By Madeleine Thompson
Living up to its reputation as a writing school, Kenyon has taken on a new outlet for creative writers. The Kenyon Writing Center Creative Writing Table (KWC-CWT) ﾗ pronounced “quick wit” ﾗ was recently approved by Student Council. It will provide writers with more feedback and friends in the pursuit of creativity.
KWC-CWT was started in the fall by Jameyanne Fuller ’14, but it only recently gained official recognition.
The group began as a single table in the Writing Center for writers to gather and discuss what they’re working on. It remains “informally associated” with the Writing Center, according to director Jeanne Griggs, but now meets in the old Writing Center on the third floor of Olin Library.
“I’m trying to say, ﾑWe all write, what do you write?’,” Griggs said. “And [KWC-CWT] is trying to encourage everybody who writes to come and read it out.” Griggs helped the group to secure the former Writing Center as a meeting space.
Fuller, now president, created KWC-CWT partially in order to generate more openness toward genres other than literary fiction. “Some of the other writing groups and activities I have found are a little exclusive to people who write something other than literary fiction,” Fuller said. “They sort of judge you.” KWC-CWT attracts around seven to 12 regular attendees ﾗ a higher number than Fuller expected.
Fuller described her group as “trying to create an atmosphere that is sort of a safe way for people to write and get critiqued.”
“We’re encouraging people to write by giving them a space to share their work,” she said. Several goals of KWC-CWT, according to Fuller’s latest all-student email, are to “maintain writing habits,” “gain experience reading your work aloud” and “form relationships with other writers.”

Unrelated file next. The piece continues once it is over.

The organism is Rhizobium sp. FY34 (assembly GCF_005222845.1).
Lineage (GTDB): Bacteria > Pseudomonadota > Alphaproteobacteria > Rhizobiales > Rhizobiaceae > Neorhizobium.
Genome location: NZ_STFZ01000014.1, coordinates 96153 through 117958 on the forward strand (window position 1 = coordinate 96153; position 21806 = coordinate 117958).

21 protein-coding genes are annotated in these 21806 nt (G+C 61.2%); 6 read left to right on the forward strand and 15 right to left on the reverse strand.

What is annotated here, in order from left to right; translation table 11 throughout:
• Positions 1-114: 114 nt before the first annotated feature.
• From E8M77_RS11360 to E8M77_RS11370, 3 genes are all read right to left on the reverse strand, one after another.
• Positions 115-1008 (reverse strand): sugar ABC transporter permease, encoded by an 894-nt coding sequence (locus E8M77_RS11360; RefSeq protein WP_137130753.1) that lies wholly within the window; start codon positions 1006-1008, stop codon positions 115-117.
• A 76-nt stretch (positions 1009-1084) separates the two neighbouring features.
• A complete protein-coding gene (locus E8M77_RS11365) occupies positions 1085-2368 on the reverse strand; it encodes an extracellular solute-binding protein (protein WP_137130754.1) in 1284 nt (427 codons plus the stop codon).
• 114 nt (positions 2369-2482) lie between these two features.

Griggs is certain the group provides something other writing outlets don’t, adding to the “informal” ways to bring awareness to the community of writers at Kenyon. “Everybody at Kenyon writes,” Griggs said.
KWC-CWT has held two workshops this semester, on “making languages” and “world-building”, and members plan to have more, covering everything from humor in writing to scriptwriting.
They have also spoken to Professor of English Sergei Lobanov-Rostovsky about teaching the basics of mystery writing, and they intend to branch out into “creative production aspects” of writing, according to Fuller.
By being recognized as an official student group, Fuller hopes to receive funding for trips to writing conventions and their National Novel Writing Month (NaNoWriMo) network, which provided pizza parties and support for the students trying to write 50,000 words during the month of November. Fuller also plans to consider revising the group’s name, which she acknowledges is somewhat of a tongue twister.
KWC-CWT meets on Mondays from 8:00 p.m. to 11:00 p.m. in the old writing center on the third floor of Olin.
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